Florida and Tennessee running circles around Mississippi on education freedom

By Aaron Rice
May 20, 2019

While House Education Committee Chairman Richard Bennett (R-Long Beach) killed a renewal of and a small expansion to the state’s Education Scholarship Account program this session, Tennessee and Florida have been moving forward to provide new options for children.

Florida has long been a champion of school choice, and is home to the nation’s largest program. The Florida Tax Credit Scholarship Program provides a tax credit on corporate income taxes and insurance premium taxes for donations to scholarship-funding organizations that provide scholarships to low and middle income students and children in foster care. A program that served approximately 15,000 students in 2003 now serves nearly 100,000. 

Florida is also home to two other school choice programs that serve another 40,000 students.

And this year, Florida enacted the Family Empowerment Scholarship program, which will provide new funding for 18,000 low-income students in failing schools to attend private schools. 

“The reason I fought so hard for the new Family Empowerment Scholarship is because of what I heard from the families on the waitlist,” said Florida Gov. Ron DeSantis. “I was told how badly they wanted to send their child to the school they felt was best for them. Signing this bill will help tens of thousands of low-income children realize their dreams.”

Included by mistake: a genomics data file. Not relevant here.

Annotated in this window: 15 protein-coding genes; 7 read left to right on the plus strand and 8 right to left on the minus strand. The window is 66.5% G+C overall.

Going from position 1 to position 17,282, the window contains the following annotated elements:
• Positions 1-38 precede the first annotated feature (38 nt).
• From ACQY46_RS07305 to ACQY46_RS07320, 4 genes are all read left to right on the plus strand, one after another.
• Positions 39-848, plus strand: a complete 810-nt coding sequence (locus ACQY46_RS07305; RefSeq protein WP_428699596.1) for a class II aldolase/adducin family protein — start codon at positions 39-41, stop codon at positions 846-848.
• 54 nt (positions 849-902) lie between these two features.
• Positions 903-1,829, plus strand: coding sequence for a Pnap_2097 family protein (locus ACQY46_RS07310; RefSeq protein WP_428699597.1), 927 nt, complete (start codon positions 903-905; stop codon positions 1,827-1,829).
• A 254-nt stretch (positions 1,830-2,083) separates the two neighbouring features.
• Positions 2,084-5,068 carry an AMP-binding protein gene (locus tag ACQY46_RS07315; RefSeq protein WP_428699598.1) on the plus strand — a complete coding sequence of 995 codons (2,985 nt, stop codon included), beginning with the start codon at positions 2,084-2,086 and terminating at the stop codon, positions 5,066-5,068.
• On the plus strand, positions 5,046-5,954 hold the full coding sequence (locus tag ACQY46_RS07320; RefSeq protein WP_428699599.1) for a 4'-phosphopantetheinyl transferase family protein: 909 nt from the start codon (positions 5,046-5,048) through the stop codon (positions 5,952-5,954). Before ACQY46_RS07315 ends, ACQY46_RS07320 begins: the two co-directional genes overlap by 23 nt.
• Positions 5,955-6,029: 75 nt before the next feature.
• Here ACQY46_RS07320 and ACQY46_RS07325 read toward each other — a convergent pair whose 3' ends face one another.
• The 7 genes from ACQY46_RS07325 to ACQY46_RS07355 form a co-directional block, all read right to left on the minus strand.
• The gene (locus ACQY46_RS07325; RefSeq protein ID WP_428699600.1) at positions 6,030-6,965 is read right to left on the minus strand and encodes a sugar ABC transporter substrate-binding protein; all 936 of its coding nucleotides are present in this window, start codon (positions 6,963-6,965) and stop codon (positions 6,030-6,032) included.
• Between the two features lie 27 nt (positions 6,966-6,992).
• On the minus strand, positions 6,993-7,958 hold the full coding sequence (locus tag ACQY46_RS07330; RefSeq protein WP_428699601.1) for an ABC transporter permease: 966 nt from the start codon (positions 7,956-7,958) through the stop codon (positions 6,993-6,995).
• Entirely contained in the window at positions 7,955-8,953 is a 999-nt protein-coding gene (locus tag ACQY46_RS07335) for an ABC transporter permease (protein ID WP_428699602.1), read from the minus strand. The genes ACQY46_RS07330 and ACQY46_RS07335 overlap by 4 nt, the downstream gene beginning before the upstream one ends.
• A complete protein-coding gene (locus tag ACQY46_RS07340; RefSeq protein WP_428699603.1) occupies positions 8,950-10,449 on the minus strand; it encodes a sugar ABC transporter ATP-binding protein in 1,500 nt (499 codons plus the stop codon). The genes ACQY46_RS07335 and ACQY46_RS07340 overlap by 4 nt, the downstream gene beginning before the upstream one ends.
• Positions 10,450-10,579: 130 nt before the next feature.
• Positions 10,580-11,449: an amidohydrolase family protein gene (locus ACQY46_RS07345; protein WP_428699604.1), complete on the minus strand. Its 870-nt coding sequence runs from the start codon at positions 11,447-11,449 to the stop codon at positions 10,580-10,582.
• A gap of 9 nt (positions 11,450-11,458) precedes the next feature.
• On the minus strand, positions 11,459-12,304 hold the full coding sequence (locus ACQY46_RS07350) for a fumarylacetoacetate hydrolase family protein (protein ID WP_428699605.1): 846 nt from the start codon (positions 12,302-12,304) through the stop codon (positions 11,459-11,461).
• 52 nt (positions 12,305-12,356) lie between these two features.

While Florida has long been a school choice leader, Tennessee had been similar to Mississippi with just a small ESA for students with special needs. That program served under 150 students this year. But a new law will expand ESAs to students in Shelby (Memphis) and Davidson (Nashville) counties. While it is limited, those two counties make up about 25 percent of the state’s entire population. 

This bill was a top priority of Tennessee Gov. Bill Lee. In fact, DeSantis and Lee, both Republicans, made school choice an issue on the campaign trail while their Democratic opponents were vocal in opposition. It provided a winning issue on the campaign trail, and in their first year in office, both were able to deliver on a campaign promise. 

And students in Florida and Tennessee will be better off. We should find a way to allow parents in Mississippi to have options so parents can send their children to the school they feel offers the best chance for their children to flourish. 


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